A Middling Mixbag Of Cartoon Chaos
Somebody once did a survey which found that, more than the US President or the Pope, the celebrity who was most recognisable to people on every continent, around the world, was Mr. David Hasselhoff. And so, David Hasselhoff becomes the subject of the biggest recurring gag in James Gunn’s Guardians of the Galaxy Vol. 2, the ‘bigger/better/louder/funnier’ sequel to 2014’s smash-hit sci-fi/superhero hybrid from kings of the forgettable popcorn movie, Kevin Feige’s Marvel Studios. But more importantly, BROADER.
Guardians Vol. 1 was undeniably a charming film, arriving after a summer of Transformers: Age of Extinction, X-Men: Days of Future Past and other such dull excuses for fun family entertainment, and seeming like a bloody good matinee release. Its soundtrack was killer (Bowie! Jackson 5! Joan Jett!), its central characters were a group of oddball misfits (“OMG is that a raccoon??”) and it had a certain zany sensibility crucially missing from previous Marvel Studios fare. But, in the 3 years since, we’ve seen half a dozen Guardians copycats — most recently, Star Trek Beyond, which shares significant DNA with Gunn’s Vol. 2 — and, more generally, the world has transformed in such a way that a film like Guardians of the Galaxy no longer feels like delightful frivolity; it sort of feels like a waste of our time.
Vol. 2, even more so than the original film, has no discernible plot; this makes The Fate of the Furious seem like Westworld in terms of narrative complexity. We’re merely offered a shell of a situation that our beloved Guardians must manage to successfully navigate, with sufficient wisecracks, until such time as Gunn gets bored with his expensive toys and throws on the end credits. And what expensive toys. This film, which reportedly features the most expensive single visual effect ever created, is the definition of CGI overindulgence: only a tiny proportion of any frame appears to have been filmed with actual cameras and feature actual people, yet — to the filmmakers’ credit — the gaudy graphics are consistently colourful and diverse; rather than the uniformly cold metals of Michael Bay’s Transformers. Gunn sprinkles more great music throughout (generally in the fizziest scenes; Tyler Bates’ generic score is saved for franchise-formula moments).
Gunn’s attempt at elevating his outer-space playworld by injecting Serious Human Drama into the Guardians’ world is odd, vaguely commendable and ultimately a disastrous decision. The Guardians — a group including a former sitcom bit-player, the least interesting cast member of Avatar and Star Trek, a wrestler who can’t act for his life, a small tree and the aforementioned raccoon — are not built to sustain feelings. The group dynamic begins to crack under the weight of Star-Lord (Chris Pratt)’s daddy issues, and crumbles completely once matters of paternal betrayal and non-familial parenting are introduced. What has a cynical talking raccoon got to offer on the thematic substance of “Cat’s In The Cradle”? The result of this unnatural conflict is the delegation of much of the ‘serious’ material to Michael Rooker, a longtime friend and collaborator of Gunn’s who — perhaps unsurprisingly — has been given a vastly increased role under the director’s greater creative control. Rooker steals every scene he appears in; toothy, untrustworthy and leading a thoroughly-amusing band of space pirates (think the customers of Spongebob’s Salty Spittoon), Rooker’s Yondu is the roguish antihero Guardians Vol. 2 needs, and he arguably saves the film from utter vapidity.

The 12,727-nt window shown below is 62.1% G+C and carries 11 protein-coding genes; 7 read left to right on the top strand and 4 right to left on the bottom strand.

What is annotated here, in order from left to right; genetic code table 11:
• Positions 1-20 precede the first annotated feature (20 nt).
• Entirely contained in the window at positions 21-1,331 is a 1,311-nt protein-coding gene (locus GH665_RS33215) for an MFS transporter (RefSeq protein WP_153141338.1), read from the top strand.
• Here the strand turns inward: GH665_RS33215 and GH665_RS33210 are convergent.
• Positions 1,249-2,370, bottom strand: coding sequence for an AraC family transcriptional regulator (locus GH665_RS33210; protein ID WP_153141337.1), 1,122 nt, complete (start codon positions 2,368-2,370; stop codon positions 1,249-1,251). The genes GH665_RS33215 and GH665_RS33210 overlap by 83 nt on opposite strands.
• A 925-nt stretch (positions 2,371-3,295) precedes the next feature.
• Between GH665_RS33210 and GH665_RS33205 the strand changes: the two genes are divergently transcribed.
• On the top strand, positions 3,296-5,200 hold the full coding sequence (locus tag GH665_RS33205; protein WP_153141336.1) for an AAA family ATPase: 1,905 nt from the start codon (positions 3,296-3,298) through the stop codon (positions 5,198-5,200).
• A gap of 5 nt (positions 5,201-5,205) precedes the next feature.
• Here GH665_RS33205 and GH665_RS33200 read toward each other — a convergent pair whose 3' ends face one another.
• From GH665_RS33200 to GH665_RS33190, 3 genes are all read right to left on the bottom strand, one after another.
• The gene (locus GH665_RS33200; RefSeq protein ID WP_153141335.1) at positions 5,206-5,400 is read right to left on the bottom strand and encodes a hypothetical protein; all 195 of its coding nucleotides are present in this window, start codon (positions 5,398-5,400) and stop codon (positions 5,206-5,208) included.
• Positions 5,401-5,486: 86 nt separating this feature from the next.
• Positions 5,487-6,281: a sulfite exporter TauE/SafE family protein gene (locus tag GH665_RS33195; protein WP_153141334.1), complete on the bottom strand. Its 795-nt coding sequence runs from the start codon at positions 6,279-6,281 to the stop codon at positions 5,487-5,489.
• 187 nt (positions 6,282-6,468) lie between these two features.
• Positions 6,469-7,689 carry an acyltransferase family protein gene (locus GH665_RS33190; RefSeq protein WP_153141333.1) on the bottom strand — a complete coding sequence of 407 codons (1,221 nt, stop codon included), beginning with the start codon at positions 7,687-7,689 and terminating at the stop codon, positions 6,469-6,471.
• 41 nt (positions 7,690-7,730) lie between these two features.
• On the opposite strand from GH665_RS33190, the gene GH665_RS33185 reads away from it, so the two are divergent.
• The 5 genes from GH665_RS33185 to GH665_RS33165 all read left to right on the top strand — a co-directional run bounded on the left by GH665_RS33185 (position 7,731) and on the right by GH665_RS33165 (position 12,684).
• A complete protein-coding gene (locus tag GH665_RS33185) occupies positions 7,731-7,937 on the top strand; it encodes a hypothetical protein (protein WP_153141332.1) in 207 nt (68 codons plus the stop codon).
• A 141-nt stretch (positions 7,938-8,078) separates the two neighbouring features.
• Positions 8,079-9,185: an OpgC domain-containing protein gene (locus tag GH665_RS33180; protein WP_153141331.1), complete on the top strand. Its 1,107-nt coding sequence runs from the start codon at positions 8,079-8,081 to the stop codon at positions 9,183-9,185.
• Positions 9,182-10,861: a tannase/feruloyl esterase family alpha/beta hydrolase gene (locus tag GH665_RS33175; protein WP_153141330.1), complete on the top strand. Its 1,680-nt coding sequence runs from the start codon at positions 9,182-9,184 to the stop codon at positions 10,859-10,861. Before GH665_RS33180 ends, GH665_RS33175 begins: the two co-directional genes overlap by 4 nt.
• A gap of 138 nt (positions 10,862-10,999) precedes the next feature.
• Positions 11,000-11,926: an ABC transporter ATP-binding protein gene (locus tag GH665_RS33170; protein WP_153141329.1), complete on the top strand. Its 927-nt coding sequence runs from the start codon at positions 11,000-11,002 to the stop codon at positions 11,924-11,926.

Gunn knows his film’s strengths, and makes Yondu the centre of the final act, which — deteriorating into visual incoherence — would otherwise prove unwatchable. Unlike Fate of the Furious (also starring Vin Diesel, and Kurt Russell — what a surprising career resurgence!), the action in Vol. 2 moves exactly as you’d expect; there are terribly few surprises (par one, near-plagiaristic copy of North by Northwest’s cropduster chase), there is very little tongue-in-cheek; Gunn is delivering what is expected of him, and the less said about it the better.
At least he manages to subvert tradition at the very start of the film, framing a big fight scene around Baby Groot’s dancing and providing what should prove an iconic opening credits sequence. Where the 80s cultural touchstones in the first Guardians felt like a somewhat new approach to nostalgia-baiting, the subsequent success of Netflix’s Stranger Things has given a stale quality to token mentions of Stephens King and Spielberg, while the Hasselhoff gag (culminating in a fun end credits disco anthem that features the immortal lyric “That weird thing by his side an infantilized sequoia”) just seems like a compromise between Gunn and Marvel: an 80s TV joke that the film’s massive, global, largely-very-young audience will all appreciate. The Leftovers’ uber-specific referencing of Perfect Strangers this certainly is not.
As sequels go, particularly as Marvel Studios sequels go, Guardians Vol. 2 is overwhelmingly successful; it retreads notes of the first film but with a new twist. It has more of the same one-note character gags (the tree says “I Am Groot” and nothing else; Drax takes everything literally) we all loved the first time. It has a tie-in soundtrack that’s sure to be a big hit. It’s relatively funny and relatively conservative in its running time. This film really isn’t worth complaining about. But while the Guardians seemed cool and wacky to 2014 Me, I now feel like I’ve spent far too much time in their company. I suppose I’m getting old. Sorry Guardians — it’s probably not you, it’s me.